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Reported Case

Secretary of State of the Home Department v MSM (Somalia) and the UNHCR (acting as the Intervener) [2016] EWCA Civ 715 Lord Justices’ Panel: Moore-Bick LJ, Beatson LJ and Tomlinson LJ (12 July 2016)

Date: 12/07/2016
Duncan Lewis, Reported Case Solicitors, Secretary of State of the Home Department v MSM (Somalia) and the UNHCR (acting as the Intervener) [2016] EWCA Civ 715 Lord Justices’ Panel: Moore-Bick LJ, Beatson LJ and Tomlinson LJ

Counsels

Deok Joo Rhee Representing the Appellant (Secretary of State for the Home Department)
Christopher Jacobs and Guy Goodwin Gill Representing the Respondent (MSM)
Marie Demitrou QC and Tom Pascoe Representing the Intervener (UNHCR)

Background of the case

MSM is a national of Somalia and he left his country of Origin to seek international protection in the UK. He arrived in the UK on 04 October 2013 and he claimed asylum on the same day. MSM fears to return back to Somalia because he is a journalist and Al Shabaab have threatened him with his life. As a professional journalist MSM worked for Simba Media Centre prior to fleeing the UK. Before becoming a journalist he had worked as a teacher in Mathematics and teaching Somali. MSM received threatening text messages from Al Shabaab demanding that he quit journalism and that he continued to received these messages even though he changed his mobile number on two occasions. These threats escalated to death threats from Al Shabaab and this forced MSM to leave Somalia to come to the UK. MSM claims to have a well founded fear of persecution if he is returned to Somalia for reasons of political opinion and in particular because of his profession as a journalist. Whilst the UK MSM continued to undertake voluntary journalism in local based radio stations.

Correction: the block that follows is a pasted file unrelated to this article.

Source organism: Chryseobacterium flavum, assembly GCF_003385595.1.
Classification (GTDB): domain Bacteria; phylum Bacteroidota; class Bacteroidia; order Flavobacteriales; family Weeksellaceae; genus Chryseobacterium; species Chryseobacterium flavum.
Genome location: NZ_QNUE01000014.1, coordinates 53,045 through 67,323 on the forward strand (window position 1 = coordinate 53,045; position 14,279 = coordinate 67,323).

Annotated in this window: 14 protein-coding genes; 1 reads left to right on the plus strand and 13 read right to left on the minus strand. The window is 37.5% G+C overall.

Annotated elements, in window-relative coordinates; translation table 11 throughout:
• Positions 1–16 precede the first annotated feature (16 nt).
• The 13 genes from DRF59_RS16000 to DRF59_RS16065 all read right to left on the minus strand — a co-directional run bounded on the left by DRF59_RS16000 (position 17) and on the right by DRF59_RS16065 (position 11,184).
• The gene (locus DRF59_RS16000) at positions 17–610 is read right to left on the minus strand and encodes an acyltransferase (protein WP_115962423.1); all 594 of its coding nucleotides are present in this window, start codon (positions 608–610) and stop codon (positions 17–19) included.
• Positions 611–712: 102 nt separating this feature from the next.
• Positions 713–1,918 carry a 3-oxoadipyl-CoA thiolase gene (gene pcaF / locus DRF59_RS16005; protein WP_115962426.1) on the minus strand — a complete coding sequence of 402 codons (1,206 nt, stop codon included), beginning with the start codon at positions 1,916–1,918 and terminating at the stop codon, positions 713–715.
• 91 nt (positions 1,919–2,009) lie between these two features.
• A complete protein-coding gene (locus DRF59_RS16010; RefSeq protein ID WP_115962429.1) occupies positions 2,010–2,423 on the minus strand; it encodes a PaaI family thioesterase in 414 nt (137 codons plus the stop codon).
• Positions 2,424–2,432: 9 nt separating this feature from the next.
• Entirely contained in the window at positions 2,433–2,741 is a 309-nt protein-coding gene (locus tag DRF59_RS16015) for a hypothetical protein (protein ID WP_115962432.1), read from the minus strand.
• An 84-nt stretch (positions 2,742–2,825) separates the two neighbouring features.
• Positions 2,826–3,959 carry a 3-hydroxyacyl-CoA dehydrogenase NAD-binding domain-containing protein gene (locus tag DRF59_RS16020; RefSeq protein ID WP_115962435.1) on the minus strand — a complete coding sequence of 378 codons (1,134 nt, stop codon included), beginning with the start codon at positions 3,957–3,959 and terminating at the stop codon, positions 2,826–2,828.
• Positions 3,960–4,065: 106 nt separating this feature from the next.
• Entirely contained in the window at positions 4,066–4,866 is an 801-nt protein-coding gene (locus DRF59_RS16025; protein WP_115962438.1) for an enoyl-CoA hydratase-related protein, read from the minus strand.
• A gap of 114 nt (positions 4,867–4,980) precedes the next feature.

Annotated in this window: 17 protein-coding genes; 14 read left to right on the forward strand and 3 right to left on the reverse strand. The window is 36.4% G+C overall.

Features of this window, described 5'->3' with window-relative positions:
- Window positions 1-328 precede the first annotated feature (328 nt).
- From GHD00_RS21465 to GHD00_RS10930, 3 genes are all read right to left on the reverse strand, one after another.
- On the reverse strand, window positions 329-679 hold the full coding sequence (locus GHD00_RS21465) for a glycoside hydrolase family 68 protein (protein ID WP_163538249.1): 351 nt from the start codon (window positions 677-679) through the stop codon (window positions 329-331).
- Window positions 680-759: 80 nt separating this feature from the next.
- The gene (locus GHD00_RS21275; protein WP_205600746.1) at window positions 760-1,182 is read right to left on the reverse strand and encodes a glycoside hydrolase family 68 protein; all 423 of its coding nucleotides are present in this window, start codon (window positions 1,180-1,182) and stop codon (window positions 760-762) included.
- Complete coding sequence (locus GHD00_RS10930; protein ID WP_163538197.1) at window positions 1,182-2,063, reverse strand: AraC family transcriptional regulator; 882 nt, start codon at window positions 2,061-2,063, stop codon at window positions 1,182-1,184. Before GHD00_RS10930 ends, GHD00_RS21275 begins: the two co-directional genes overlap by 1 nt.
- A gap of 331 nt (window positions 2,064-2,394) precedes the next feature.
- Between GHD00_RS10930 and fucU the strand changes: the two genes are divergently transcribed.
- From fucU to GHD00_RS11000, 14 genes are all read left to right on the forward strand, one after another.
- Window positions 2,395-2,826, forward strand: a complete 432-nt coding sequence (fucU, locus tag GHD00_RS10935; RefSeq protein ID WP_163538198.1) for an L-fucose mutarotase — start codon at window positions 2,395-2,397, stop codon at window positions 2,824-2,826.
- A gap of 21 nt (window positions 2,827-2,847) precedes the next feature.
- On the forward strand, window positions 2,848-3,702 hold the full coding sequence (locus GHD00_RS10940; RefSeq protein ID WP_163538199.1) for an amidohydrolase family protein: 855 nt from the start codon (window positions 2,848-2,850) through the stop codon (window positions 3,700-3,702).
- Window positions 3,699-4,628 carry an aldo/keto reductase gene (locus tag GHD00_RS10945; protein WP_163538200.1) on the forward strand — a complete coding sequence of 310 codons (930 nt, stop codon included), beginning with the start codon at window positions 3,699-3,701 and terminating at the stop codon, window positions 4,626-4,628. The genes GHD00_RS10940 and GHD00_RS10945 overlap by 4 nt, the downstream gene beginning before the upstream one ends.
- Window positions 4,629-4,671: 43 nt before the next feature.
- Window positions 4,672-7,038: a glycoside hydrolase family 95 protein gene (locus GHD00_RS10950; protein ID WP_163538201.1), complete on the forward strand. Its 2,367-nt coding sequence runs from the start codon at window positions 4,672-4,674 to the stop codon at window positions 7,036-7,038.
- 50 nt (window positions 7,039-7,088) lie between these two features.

The Secretary of State for the Home Department refused his asylum claim and held that his claim that he is wanted by Al Shabaab as internally inconsistent. The Secretary of State also mentioned that MSM could change his profession so as to avoid being threatened by Al Shabaab. The Secretary of State did not believe that Al Shabaab would have taken action against MSM if they were indeed interested in him. MSM filed an appeal to the First Tier Tribunal and the appeal was dismissed on 18 March 2015. Permission to Appeal to the Upper Tribunal was granted. During the course of MSM’s Upper Tribunal proceedings a request was made to the UNHCR to intervene in this case. MSM’s Upper Tribunal hearing was heard under a panel of two Judge’s, President McCloskey and Upper Tribunal Judge Blake. On 03 July 2015 the President granted MSM his appeal. The UT materially concluded as follows: [1] The enforced return of the Appellant, a journalist, from the United Kingdom to his country of origin, Somalia, would expose him to a real risk of persecution on the ground of actual or imputed political opinion and/or a breach of his rights under Articles 2 and 3 ECHR. [2] It is probable that, in the event of returning to Somalia, the Appellant will seek and find employment in the media sector. [3] The Appellant is not to be denied refugee status on the ground that it would be open to him to seek to engage in employment other than in the media sector. The Secretary of State then sought permission to appeal to the Court of Appeal and permission was granted on 11 September 2015 by the President.